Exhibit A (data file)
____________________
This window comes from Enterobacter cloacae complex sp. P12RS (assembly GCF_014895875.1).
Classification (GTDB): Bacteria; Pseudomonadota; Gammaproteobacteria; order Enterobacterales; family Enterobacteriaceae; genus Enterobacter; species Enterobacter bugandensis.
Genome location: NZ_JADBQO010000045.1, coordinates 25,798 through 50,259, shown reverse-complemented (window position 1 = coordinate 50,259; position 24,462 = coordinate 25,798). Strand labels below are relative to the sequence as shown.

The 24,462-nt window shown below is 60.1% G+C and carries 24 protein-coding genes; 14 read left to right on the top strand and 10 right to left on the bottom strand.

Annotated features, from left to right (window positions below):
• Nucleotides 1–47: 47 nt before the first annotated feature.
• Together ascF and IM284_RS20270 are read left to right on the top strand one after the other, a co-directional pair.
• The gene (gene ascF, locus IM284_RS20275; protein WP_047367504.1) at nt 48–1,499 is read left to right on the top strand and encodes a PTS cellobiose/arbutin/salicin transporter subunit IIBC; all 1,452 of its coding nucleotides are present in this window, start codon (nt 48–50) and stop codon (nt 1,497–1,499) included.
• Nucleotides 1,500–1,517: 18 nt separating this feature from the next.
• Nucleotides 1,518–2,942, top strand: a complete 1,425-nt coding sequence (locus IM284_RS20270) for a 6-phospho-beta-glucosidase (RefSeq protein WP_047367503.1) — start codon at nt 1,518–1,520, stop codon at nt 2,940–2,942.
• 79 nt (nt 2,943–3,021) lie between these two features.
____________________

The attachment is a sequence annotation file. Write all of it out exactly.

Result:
This window comes from Enterobacter cloacae complex sp. P12RS (assembly GCF_014895875.1).
Classification (GTDB): Bacteria; Pseudomonadota; Gammaproteobacteria; order Enterobacterales; family Enterobacteriaceae; genus Enterobacter; species Enterobacter bugandensis.
Genome location: NZ_JADBQO010000045.1, coordinates 25,798 through 50,259, shown reverse-complemented (window position 1 = coordinate 50,259; position 24,462 = coordinate 25,798). Strand labels below are relative to the sequence as shown.

The 24,462-nt window shown below is 60.1% G+C and carries 24 protein-coding genes; 14 read left to right on the top strand and 10 right to left on the bottom strand.

Annotated features, from left to right (window positions below):
• Nucleotides 1–47: 47 nt before the first annotated feature.
• Together ascF and IM284_RS20270 are read left to right on the top strand one after the other, a co-directional pair.
• The gene (gene ascF, locus IM284_RS20275; protein WP_047367504.1) at nt 48–1,499 is read left to right on the top strand and encodes a PTS cellobiose/arbutin/salicin transporter subunit IIBC; all 1,452 of its coding nucleotides are present in this window, start codon (nt 48–50) and stop codon (nt 1,497–1,499) included.
• Nucleotides 1,500–1,517: 18 nt separating this feature from the next.
• Nucleotides 1,518–2,942, top strand: a complete 1,425-nt coding sequence (locus IM284_RS20270) for a 6-phospho-beta-glucosidase (RefSeq protein WP_047367503.1) — start codon at nt 1,518–1,520, stop codon at nt 2,940–2,942.
• 79 nt (nt 2,943–3,021) lie between these two features.